65 Barclay, Apology, pp. 25-6. Melanchthon, (1497-1560) was a colleague of Luther and responsible for an early formulation of systematic theology, Loci Communes, which was among the first of systematic approaches to theology, subsequently losing significance to Calvin’s Institutes of the Christian Religion, McGrath, Christian Theology, p. 63.
66 Livingstone, E. A. (ed.) The Oxford Dictionary of the Christian Church (Oxford University Press, 1997) (Loci Communes, 1535 edition). Although the Loci Communes, contrary to the view of Barclay, ‘stresses that Christians are bound by the Law of God contained in the Bible; they are not to rely on their predestination to salvation, but must act justly’ (p. 1066). However, Melanchthon accepts that ‘in the act of conversion the human will can cooperate with the Holy Spirit and God’s grace’ (p. 1568) confirming, in line with Barclay, that the primary cause of conversion is the Holy Spirit not the will.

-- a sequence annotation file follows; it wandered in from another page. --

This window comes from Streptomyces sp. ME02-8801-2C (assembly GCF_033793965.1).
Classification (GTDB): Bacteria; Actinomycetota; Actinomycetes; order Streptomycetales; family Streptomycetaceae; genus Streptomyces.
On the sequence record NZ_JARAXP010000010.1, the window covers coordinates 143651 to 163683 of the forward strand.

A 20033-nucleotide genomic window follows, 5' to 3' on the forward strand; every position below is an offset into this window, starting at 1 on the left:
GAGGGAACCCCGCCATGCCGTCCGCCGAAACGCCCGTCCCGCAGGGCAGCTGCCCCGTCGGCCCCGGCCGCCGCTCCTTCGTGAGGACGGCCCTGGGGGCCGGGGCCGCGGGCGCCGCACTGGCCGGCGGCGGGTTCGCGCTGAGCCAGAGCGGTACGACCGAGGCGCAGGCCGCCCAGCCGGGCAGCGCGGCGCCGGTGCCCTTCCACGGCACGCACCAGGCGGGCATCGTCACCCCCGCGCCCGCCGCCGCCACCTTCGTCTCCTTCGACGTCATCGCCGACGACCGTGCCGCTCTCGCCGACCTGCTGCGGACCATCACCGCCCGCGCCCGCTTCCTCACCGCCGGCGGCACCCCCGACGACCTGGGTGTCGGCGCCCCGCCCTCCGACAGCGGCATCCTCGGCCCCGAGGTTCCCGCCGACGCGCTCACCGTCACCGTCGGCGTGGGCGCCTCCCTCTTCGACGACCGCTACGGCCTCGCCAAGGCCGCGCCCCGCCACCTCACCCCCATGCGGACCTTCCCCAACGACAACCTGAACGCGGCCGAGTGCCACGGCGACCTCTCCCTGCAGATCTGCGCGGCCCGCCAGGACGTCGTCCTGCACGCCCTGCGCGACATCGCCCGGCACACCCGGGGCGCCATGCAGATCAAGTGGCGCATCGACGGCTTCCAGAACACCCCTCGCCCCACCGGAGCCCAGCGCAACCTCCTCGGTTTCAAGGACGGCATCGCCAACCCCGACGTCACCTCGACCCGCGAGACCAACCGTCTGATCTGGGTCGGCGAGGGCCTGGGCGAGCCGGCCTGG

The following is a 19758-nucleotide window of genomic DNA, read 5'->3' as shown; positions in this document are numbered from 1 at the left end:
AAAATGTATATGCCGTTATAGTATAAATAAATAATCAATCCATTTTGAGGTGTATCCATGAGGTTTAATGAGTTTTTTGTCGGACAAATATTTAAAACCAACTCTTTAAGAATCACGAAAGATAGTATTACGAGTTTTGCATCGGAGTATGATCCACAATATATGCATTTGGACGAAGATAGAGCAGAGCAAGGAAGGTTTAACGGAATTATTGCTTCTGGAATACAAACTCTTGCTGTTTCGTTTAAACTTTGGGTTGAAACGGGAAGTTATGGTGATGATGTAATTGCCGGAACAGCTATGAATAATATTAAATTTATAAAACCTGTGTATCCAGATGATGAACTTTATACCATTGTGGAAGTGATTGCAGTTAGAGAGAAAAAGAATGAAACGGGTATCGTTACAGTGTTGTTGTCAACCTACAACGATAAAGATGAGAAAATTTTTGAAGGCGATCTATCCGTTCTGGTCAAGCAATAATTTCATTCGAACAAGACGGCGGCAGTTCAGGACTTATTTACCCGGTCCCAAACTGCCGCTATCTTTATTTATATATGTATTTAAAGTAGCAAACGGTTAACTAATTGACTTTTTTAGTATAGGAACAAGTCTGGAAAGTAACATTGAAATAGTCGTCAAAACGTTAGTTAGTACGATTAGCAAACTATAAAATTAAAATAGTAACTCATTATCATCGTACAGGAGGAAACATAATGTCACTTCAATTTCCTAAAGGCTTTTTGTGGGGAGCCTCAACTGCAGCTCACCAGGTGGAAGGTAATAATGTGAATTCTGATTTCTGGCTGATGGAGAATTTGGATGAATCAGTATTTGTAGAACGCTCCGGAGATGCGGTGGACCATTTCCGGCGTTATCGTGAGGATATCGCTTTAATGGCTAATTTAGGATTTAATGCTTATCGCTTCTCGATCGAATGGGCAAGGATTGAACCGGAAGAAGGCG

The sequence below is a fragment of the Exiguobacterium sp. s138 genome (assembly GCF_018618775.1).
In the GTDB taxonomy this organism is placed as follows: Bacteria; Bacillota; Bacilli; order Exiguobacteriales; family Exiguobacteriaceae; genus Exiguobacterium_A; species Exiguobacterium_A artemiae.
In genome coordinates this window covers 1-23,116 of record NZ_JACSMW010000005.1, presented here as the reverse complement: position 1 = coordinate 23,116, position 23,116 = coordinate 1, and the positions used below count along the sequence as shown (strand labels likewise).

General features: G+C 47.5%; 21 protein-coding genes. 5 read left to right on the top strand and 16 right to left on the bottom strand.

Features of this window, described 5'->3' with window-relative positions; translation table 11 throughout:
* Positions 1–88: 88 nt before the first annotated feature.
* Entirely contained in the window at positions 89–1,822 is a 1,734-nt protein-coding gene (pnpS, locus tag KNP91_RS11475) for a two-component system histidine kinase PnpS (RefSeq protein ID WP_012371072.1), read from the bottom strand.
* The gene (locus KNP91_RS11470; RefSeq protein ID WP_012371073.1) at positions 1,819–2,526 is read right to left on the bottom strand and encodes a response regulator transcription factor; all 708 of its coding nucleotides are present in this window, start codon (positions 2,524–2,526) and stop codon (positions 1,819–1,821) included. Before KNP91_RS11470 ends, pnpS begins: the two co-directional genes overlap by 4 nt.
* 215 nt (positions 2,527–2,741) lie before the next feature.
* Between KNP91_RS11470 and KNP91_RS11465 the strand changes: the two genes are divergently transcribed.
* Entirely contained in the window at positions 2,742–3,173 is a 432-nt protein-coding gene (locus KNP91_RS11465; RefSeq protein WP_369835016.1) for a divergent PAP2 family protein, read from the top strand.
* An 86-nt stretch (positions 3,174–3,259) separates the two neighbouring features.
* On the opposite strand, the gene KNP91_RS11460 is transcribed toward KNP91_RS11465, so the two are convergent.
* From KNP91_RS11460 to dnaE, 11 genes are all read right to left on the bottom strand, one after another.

67 Whereas Melanchthon argues for a distinction between the event of Justification and the process of Sanctification, for Barclay ‘It [Justification]…is all one with Sanctification’. Apology, p. 177.
135 Continued discussion of Inwardness embraces related terms, metaphors and comparable expressions, as for example ‘seed’ and ‘light’. 68 Further, the work of other scholars provides insights into the density of Barclay’s meaning and differentiated nuances in uses of terms. 69 Some terms and metaphors seem to relate to what Inwardness is, some to what it contains or reveals and yet others to what may be the benefits of its experience. Distinctions are drawn here for the purpose of interpretative clarification not to suggest discrete components.
Rather Barclay’s argument aligns terms in many, if not all cases, to indicate that what is (Non-trivial, Eternal, Universal, and of the Non-visible Inward Master), at the same time reveals of itself (Inward Light, Law, and the Holy Spirit) bestowing as its benefits (True Knowledge, Redemption and Justification).
Many of the qualifications of the term ‘inward’ occur in Barclay’s quotation of the ‘The most refined and famous of all sorts of professors...’ to endorse his own detailed view.70 Inwardness provides understanding regarded as the true foundation of True Knowledge. 71 Further this knowledge is found, by Barclay, to be consistent with Scriptural description.